Millbrook H.T. Hangover

“Horse show hangover.” For those of us who have experienced it, there is a level of pride and joy that accompanies a “horse show hangover” that does not normally accompany the regret, memory loss, or looming feeling of poor decisions of the traditional hangover.

I am hungover. Still. It’s Wednesday, three days since the Millbrook Horse Trials, and I am still hungover. I’ve never been hungover quite like this. Not during that college quad party, the night I deserted my ex-boyfriend outside a club (trust me, he deserved it), or that night that, honestly — I can’t recall. But this hangover is so much better.

Every day I am thankful for my horses, my life, and my insanely gracious support system of clients, family and friends. This weekend proved how lucky I am. Both horses shined. Garth and Deszi are different in so many ways, yet they have the same heart, eager attitude, and level of trust in my partnership with them that allows us to cruise the finish flags with huge smiles.

Garth’s dressage was lovely, but his warm-up was fabulous. That was thrilling. After our walk across the street to the rings, and waiting for our time to enter the space, we lost some of our engagement and lightness in front. But it is in there – and what a feeling. Deszi’s dressage followed, and she once again proved to be the softer, more pleasant ride. Her medium canters were sedated due to deep footing, but she had some brilliant moments to place in the ribbons.

This was our second Intermediate together, and though I was eager to cruise around with Garth, I have developed an immense respect for this level. Was I nervous? To a point, but it was more awareness of the minute amount of room of error at the Intermediate level.

With the helpful guidance of trainer Ashley MacVaugh, Garth and I had another incredible run at the level. Due to poor planning on my part, Garth had a “drive-by” in a combination and picked up his first cross country jump faults on his record. A real shame. But had that happened at two separate fences, it would have been a beautiful ride: jump the first straight, 15 meter circle right, and over an impressively wide but narrow table. His gallop has really improved this season, and even with that 15 meter circle, he was still one of the most consistent rides throughout the course, nearly making time.

Now that Deszi is for sale, I never know what ride will be our last. It is a sad thought, yet incredibly exciting once I find the right match for her. As we left the start box, her ears pricked up and she cruised into that effortless gallop stride that cruises across the terrain. She is so intuitive cross country — she just gets it, and then gets it done in style.

She was so much fun, and so easy to navigate to the fences and between combinations. What a fantastic ride. It was easy for her, and with every stride she was prepping for the next: next hill, next jump, next halt halt. She was right there with me. She made that course easy and natural. Deszi went double clear.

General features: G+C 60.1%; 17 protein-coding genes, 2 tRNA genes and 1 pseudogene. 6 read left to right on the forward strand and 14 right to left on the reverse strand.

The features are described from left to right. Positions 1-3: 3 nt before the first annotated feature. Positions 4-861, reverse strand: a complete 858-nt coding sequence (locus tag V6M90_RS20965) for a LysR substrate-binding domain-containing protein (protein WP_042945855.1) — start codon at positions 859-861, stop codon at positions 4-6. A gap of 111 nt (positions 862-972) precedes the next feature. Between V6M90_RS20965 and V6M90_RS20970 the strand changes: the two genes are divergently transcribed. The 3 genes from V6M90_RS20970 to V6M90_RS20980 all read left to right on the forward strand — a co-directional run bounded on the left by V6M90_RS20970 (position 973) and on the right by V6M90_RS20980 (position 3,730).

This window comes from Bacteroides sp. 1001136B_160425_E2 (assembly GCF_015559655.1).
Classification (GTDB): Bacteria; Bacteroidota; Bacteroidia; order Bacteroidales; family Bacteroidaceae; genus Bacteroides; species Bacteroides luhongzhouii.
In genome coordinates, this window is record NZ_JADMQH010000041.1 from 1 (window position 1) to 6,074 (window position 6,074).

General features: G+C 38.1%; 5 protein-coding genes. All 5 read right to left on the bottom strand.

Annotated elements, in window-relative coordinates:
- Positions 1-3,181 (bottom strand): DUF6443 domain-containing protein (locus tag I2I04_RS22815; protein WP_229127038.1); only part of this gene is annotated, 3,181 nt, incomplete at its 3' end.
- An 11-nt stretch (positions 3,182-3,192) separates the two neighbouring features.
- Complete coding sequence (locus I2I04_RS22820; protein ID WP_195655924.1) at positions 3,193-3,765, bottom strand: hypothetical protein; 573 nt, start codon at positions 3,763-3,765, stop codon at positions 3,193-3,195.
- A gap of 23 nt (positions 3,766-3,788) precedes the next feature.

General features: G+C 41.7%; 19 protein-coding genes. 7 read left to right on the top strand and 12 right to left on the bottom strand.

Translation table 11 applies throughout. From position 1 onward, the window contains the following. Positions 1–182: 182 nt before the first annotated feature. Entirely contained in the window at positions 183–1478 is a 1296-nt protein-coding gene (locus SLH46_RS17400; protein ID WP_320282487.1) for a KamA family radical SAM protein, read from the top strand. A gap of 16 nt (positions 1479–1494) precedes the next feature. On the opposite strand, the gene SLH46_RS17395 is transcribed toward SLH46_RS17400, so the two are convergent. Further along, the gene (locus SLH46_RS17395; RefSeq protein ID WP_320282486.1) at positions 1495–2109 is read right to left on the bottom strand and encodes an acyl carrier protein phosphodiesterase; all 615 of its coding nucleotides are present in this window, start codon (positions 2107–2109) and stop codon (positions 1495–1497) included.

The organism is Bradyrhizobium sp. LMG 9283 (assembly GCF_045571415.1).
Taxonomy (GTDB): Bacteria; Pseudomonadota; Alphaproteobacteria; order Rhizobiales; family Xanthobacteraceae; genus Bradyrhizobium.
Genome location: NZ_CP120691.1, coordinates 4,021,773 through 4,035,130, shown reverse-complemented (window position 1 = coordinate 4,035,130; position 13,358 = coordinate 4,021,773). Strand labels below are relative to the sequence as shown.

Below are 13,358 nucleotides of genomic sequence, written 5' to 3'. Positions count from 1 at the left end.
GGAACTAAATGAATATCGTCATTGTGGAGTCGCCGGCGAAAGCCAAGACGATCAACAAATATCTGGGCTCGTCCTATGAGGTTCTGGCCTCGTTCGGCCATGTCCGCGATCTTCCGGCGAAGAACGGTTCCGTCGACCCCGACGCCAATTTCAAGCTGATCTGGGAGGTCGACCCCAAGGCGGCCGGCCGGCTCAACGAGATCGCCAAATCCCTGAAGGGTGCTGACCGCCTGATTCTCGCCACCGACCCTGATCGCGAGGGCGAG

Show jumping for each horse was big, bold, and included a four-stride line angling two liverpools. In typical Garth style, he went in confident, spooked hard, and then catapulted over the remainder of the course. He pulled a rail at the first liverpool, as he was so concerned about what was beneath the rails that he forgot to pick up his front feet. This really caught me off guard, and had I ridden more aggressively through the turn to the fence, we wouldn’t have had the rail. He felt fantastic over the jumps, and clearly was not worn down by the cross country.

Sweet Deszi, on the other hand, did feel tired. To accommodate buyers, Deszi has missed two gallops.

Sadly, stadium was proof that I can not allow buyer interest to distract from her fitness program. Stadium is my weakest phase, and it is our weakest phase as a partnership. I over rode to an oxer and caused a rail, however the others were taken by the slightest rub on flat cups. She pulled four rails — a disappointing end to the weekend, but her dressage and cross country more than made up for it.

Aside from my wonderful horses and great rides, the weekend was filled with the exceptional people that make the eventing community so wonderful. I was there by myself, and was incredibly touched by everyone’s support, interest and assistance. Friends I hadn’t seen in years came to cheer us on, others came to help with whatever need to be done, and the cheers and videos continue to touch me days after the competition. Thank you, to all of you!

A HUGE thank you to Andrea Manley for her wonderful videos and her help cooling out the horses, and to horsepesterer David Frechette and Cortney Tetrault for their videos.